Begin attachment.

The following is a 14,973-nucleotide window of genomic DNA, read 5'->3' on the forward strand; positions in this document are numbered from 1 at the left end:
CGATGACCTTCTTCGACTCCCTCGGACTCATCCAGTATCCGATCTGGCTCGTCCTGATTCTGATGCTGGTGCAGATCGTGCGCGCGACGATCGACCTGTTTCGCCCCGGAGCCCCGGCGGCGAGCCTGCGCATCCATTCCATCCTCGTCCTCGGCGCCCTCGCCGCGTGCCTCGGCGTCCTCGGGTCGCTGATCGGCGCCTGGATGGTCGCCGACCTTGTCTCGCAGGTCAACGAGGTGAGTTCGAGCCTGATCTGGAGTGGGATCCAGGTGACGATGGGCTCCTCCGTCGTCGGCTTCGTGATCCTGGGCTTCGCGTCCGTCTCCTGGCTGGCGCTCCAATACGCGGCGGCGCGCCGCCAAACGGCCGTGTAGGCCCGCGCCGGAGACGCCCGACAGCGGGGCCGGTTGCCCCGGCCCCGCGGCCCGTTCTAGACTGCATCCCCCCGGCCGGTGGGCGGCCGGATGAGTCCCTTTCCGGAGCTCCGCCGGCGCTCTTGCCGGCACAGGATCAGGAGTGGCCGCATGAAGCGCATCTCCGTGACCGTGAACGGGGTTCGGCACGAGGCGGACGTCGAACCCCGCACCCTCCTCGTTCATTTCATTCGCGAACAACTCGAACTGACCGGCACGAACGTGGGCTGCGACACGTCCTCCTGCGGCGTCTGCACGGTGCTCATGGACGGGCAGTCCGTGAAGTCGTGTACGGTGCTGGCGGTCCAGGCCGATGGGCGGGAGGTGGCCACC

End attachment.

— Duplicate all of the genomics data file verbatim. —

The following is a 14,973-nucleotide window of genomic DNA, read 5'->3' on the forward strand; positions in this document are numbered from 1 at the left end:
CGATGACCTTCTTCGACTCCCTCGGACTCATCCAGTATCCGATCTGGCTCGTCCTGATTCTGATGCTGGTGCAGATCGTGCGCGCGACGATCGACCTGTTTCGCCCCGGAGCCCCGGCGGCGAGCCTGCGCATCCATTCCATCCTCGTCCTCGGCGCCCTCGCCGCGTGCCTCGGCGTCCTCGGGTCGCTGATCGGCGCCTGGATGGTCGCCGACCTTGTCTCGCAGGTCAACGAGGTGAGTTCGAGCCTGATCTGGAGTGGGATCCAGGTGACGATGGGCTCCTCCGTCGTCGGCTTCGTGATCCTGGGCTTCGCGTCCGTCTCCTGGCTGGCGCTCCAATACGCGGCGGCGCGCCGCCAAACGGCCGTGTAGGCCCGCGCCGGAGACGCCCGACAGCGGGGCCGGTTGCCCCGGCCCCGCGGCCCGTTCTAGACTGCATCCCCCCGGCCGGTGGGCGGCCGGATGAGTCCCTTTCCGGAGCTCCGCCGGCGCTCTTGCCGGCACAGGATCAGGAGTGGCCGCATGAAGCGCATCTCCGTGACCGTGAACGGGGTTCGGCACGAGGCGGACGTCGAACCCCGCACCCTCCTCGTTCATTTCATTCGCGAACAACTCGAACTGACCGGCACGAACGTGGGCTGCGACACGTCCTCCTGCGGCGTCTGCACGGTGCTCATGGACGGGCAGTCCGTGAAGTCGTGTACGGTGCTGGCGGTCCAGGCCGATGGGCGGGAGGTGGCCACC